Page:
First of all, it’s worth noting that charismatic causes of death get far more notice than others. That isn’t entirely irrational. The slaughter of children in their classrooms gets far more attention than random accidental deaths in the home.

Police are the icons of protecting the community. When they appear to carelessly of vindictively kill an unarmed citizen, that provokes outrage. Gang members murder each other. That’s what they do. We are right to be angrier when police seem to act like gang members. And terrorist murders are designed to be spectacular, to attract our attention and to trigger us into over-reacting.

It’s also worth noting here that there is slicing and dicing of the stats done by all sides here. People who point out the relative rareness of terrorist deaths usually make sure to start counting at some point after  September 11, 2001.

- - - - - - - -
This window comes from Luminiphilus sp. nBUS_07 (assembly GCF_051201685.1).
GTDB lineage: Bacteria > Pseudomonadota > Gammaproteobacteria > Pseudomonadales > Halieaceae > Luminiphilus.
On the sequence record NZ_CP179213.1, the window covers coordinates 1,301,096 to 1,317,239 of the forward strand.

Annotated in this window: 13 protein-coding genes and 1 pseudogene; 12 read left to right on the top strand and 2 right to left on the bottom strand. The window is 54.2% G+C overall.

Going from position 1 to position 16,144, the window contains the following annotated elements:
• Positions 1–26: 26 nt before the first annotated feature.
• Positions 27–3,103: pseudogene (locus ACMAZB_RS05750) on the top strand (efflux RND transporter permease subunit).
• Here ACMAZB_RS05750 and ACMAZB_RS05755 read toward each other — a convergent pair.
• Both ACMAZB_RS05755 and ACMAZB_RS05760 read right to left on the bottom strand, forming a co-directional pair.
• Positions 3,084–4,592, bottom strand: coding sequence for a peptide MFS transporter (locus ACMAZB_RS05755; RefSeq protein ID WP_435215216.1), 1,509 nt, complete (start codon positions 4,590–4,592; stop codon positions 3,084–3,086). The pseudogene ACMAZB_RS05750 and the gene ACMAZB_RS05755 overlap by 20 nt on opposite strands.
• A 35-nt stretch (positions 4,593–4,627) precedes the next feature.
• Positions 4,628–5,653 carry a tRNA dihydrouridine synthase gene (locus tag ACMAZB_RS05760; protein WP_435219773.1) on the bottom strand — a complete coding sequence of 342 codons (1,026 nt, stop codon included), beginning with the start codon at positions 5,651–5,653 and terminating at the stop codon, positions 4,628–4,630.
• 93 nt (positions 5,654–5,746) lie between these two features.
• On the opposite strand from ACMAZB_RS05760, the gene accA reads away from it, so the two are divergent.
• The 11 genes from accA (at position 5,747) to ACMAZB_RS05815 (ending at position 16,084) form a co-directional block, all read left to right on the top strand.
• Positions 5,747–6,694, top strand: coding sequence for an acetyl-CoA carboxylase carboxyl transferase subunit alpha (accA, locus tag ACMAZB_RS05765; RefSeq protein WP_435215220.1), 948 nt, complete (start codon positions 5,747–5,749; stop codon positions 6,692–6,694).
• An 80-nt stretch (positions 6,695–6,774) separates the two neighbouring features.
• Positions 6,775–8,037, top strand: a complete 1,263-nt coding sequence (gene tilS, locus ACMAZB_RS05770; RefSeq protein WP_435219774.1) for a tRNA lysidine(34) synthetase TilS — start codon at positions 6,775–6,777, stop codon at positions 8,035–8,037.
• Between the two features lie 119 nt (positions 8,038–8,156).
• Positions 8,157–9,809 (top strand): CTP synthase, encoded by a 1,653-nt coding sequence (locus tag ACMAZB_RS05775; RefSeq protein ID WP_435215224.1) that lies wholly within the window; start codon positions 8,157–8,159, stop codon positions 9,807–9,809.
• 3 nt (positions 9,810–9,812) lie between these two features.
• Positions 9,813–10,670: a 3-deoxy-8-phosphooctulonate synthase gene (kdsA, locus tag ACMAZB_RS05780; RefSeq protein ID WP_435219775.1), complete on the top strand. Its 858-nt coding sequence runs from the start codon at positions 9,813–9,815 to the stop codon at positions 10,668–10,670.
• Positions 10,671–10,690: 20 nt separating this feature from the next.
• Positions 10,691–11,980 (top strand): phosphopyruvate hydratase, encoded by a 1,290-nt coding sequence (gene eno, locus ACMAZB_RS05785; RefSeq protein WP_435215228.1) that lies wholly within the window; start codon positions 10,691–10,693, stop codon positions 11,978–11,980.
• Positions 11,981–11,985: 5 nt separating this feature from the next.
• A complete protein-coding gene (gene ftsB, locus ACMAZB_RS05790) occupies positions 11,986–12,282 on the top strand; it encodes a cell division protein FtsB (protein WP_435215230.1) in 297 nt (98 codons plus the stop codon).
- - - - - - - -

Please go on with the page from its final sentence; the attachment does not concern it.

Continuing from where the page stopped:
And gun-rights advocates are always careful to talk about small subsets of gun fatalities, such as school shootings, or murders with assault rifles, or mass shootings, as though people killed in other places or with other types of guns, or on their own weren’t just as dead.

But even when they are correct and valid, another reason that raw fatalities are not a good indicator is that we encounter some situations much more frequently than others. At 450 deaths a year, does that mean that beds are dangerous? Of course not, we spend a third of our lives in bed. It would be astonishing if it wasn’t associated with some deaths.

Also, a look at the raw figures would indicate that swimming with sharks is not as dangerous taking selfies. Eight people a year are killed by sharks, compared to 12 taking selfies. But that doesn’t make sense. Billions of selfies are taken each year; of people killed in accidents, some of those are bound to have died because of distraction; and of those, some will have been distracted by taking a selfie.

That doesn’t make swimming with sharks safe either, that’s eight deaths in a comparatively rare activity.